The strategic review into NBN Co is out, estimating an extra $11.5 billion in costs and to have nine out of 10 Australians accessing 50 Mbps by 2019.

The coalition government will break its promise of delivering 25 megabits per second (Mbps) broadband to all Australians by 2016, and says the final cost will be 40 per cent higher than predicted.

A strategic review into the national broadband network (NBN) shows that 43 per cent of premises will have access to the promised download speeds by 2016.

Federal Communications Minister Malcolm Turnbull puts the broken promise down to the coalition not having access in opposition to the full details of network builder NBN Co.

“We were really confident that goal could be achieved, but we overestimated, clearly, the ability of the NBN Co to deliver,” he said on Thursday.

Labor’s communications spokesman Jason Clare said that, after three months in office, the government was breaking promises “left, right and centre”.

“This will hang like an albatross around Malcolm Turnbull’s neck,” he said.

The review released on Thursday forecasts that by 2019 speeds of up to 100 Mbps will be available to more than two-thirds of Australians, and nine out of 10 people will have speeds exceeding 50 Mbps.

The predicted peak funding is now $41 billion, up from the $29.5 billion the coalition estimated in April.

However, Mr Turnbull said the coalition remained committed to limiting its equity investment in NBN Co to $29.5 billion, with the excess cost to be made up through debt.

Positive cash flow from NBN Co to pay off that debt is estimated to emerge in 2022.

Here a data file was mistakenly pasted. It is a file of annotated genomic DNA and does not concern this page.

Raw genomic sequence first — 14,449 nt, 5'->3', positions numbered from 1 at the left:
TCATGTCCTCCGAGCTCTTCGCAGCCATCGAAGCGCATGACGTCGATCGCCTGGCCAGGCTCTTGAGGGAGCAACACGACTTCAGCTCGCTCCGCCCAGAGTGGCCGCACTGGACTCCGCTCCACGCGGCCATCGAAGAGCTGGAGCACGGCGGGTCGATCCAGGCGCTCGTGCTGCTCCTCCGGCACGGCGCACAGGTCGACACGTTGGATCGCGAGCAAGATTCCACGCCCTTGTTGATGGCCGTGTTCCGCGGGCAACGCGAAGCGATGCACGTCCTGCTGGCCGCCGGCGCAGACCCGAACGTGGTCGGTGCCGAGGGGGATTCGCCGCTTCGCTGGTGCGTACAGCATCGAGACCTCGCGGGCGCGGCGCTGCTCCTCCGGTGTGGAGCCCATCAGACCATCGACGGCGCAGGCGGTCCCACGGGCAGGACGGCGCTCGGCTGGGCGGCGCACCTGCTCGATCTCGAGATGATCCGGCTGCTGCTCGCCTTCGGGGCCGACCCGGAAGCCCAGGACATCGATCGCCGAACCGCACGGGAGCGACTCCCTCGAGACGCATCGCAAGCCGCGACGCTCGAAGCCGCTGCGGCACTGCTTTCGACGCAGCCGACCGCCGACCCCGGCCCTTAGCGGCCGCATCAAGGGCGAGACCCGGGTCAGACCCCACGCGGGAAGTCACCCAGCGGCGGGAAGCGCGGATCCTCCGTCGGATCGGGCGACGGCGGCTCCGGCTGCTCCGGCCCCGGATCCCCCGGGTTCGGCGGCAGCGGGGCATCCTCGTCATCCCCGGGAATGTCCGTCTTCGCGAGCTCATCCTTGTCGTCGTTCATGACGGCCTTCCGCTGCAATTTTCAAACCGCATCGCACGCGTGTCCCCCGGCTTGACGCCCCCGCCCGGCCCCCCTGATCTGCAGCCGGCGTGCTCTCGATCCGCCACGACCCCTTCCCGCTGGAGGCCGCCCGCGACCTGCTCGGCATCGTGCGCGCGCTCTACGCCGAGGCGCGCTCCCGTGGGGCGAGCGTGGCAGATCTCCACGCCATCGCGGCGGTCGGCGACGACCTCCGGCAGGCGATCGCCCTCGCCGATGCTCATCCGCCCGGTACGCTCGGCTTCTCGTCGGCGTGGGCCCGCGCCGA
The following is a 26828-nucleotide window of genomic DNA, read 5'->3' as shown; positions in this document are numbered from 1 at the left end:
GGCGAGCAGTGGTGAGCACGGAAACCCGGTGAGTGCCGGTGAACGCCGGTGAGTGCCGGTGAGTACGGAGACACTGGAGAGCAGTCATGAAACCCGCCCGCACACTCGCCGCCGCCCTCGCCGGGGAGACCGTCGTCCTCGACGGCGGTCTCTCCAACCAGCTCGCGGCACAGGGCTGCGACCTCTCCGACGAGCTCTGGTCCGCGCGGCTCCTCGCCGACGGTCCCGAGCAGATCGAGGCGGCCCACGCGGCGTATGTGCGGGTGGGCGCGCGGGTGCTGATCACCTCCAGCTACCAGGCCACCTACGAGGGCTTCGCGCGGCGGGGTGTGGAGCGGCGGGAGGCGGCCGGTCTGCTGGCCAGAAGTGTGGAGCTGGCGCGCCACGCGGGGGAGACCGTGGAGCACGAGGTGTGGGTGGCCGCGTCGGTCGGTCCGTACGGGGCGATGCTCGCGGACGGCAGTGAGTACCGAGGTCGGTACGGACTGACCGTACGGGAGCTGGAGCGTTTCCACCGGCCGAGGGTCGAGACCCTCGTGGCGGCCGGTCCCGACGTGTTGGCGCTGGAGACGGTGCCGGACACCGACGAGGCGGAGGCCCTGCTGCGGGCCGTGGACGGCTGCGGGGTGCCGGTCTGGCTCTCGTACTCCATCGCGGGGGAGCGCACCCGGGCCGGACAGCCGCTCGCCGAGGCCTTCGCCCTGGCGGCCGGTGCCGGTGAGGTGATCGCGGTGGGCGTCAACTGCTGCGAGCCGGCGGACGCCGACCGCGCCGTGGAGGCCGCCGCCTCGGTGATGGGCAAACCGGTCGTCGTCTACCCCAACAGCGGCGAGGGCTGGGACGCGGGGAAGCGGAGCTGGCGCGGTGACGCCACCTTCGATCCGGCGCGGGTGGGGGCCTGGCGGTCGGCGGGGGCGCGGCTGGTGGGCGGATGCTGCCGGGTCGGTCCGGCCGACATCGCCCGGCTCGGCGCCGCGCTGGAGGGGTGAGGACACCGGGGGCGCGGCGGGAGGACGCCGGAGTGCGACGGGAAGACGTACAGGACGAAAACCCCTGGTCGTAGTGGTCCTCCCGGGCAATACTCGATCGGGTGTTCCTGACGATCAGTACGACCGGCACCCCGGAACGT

On the other hand, the review stated that the current plan set up under Labor would miss its 2021 target by three years, and cost $73 billion – up from $43 billion – to complete.

Labor aimed to connect 93 per cent of home and business by 2021 to fibre-to-the-premise (FTTP), which can reach speeds of up to 1000 Mbps through optical fibre cables.

The review has instead recommended implementing a multi-technology approach.

This includes continuing to roll out FTTP for 20 to 26 per cent of premises until 2018, mainly in high revenue potential areas such as business districts.

The slower fibre-to-the-node (FTTN), or boxes on street corners, model, which will rely on ageing copper wires, will be rolled out to 44 per cent to 50 per cent of premises under the review.

Hybrid fibre-coaxial (HFC) has been recommended for 30 per cent of premises, with speeds of up to 100 Mbps currently possible, as well as upgrades into the future.

Fixed wireless and satellite is also estimated to serve six per cent of premises, and NBN Co will explore the use of aerial FTTP deployment through powerlines, as suggested by the Tasmanian government.

Mr Turnbull says the monthly retail price to access the NBN will be cheaper if the recommendations are adopted because the project will cost less than Labor’s plan.

Meanwhile, it was also announced on Thursday that Vodafone Australia boss Bill Morrow will take over as chief executive of NBN Co next year, replacing Mike Quigley.